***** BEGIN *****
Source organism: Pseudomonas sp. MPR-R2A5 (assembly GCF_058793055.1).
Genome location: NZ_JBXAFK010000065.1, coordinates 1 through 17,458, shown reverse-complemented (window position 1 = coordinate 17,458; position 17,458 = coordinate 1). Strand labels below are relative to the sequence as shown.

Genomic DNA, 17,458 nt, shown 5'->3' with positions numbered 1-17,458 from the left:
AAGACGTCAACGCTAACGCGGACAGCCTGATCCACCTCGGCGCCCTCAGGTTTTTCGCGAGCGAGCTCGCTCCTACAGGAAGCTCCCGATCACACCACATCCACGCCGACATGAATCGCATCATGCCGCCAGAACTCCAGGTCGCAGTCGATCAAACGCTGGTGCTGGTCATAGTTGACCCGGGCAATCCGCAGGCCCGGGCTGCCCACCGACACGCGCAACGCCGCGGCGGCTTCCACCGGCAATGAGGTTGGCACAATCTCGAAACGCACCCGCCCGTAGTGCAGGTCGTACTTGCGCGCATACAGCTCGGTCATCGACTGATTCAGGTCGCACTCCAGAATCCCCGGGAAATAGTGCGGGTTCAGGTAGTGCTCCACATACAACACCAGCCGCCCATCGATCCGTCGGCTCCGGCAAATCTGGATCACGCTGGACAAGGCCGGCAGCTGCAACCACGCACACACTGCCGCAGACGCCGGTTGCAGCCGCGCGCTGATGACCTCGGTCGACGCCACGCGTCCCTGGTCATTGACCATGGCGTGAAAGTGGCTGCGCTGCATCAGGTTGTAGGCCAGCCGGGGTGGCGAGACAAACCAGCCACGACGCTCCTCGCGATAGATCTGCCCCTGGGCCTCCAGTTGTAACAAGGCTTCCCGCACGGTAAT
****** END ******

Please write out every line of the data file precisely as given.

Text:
Source organism: Pseudomonas sp. MPR-R2A5 (assembly GCF_058793055.1).
Genome location: NZ_JBXAFK010000065.1, coordinates 1 through 17,458, shown reverse-complemented (window position 1 = coordinate 17,458; position 17,458 = coordinate 1). Strand labels below are relative to the sequence as shown.

Genomic DNA, 17,458 nt, shown 5'->3' with positions numbered 1-17,458 from the left:
AAGACGTCAACGCTAACGCGGACAGCCTGATCCACCTCGGCGCCCTCAGGTTTTTCGCGAGCGAGCTCGCTCCTACAGGAAGCTCCCGATCACACCACATCCACGCCGACATGAATCGCATCATGCCGCCAGAACTCCAGGTCGCAGTCGATCAAACGCTGGTGCTGGTCATAGTTGACCCGGGCAATCCGCAGGCCCGGGCTGCCCACCGACACGCGCAACGCCGCGGCGGCTTCCACCGGCAATGAGGTTGGCACAATCTCGAAACGCACCCGCCCGTAGTGCAGGTCGTACTTGCGCGCATACAGCTCGGTCATCGACTGATTCAGGTCGCACTCCAGAATCCCCGGGAAATAGTGCGGGTTCAGGTAGTGCTCCACATACAACACCAGCCGCCCATCGATCCGTCGGCTCCGGCAAATCTGGATCACGCTGGACAAGGCCGGCAGCTGCAACCACGCACACACTGCCGCAGACGCCGGTTGCAGCCGCGCGCTGATGACCTCGGTCGACGCCACGCGTCCCTGGTCATTGACCATGGCGTGAAAGTGGCTGCGCTGCATCAGGTTGTAGGCCAGCCGGGGTGGCGAGACAAACCAGCCACGACGCTCCTCGCGATAGATCTGCCCCTGGGCCTCCAGTTGTAACAAGGCTTCCCGCACGGTAAT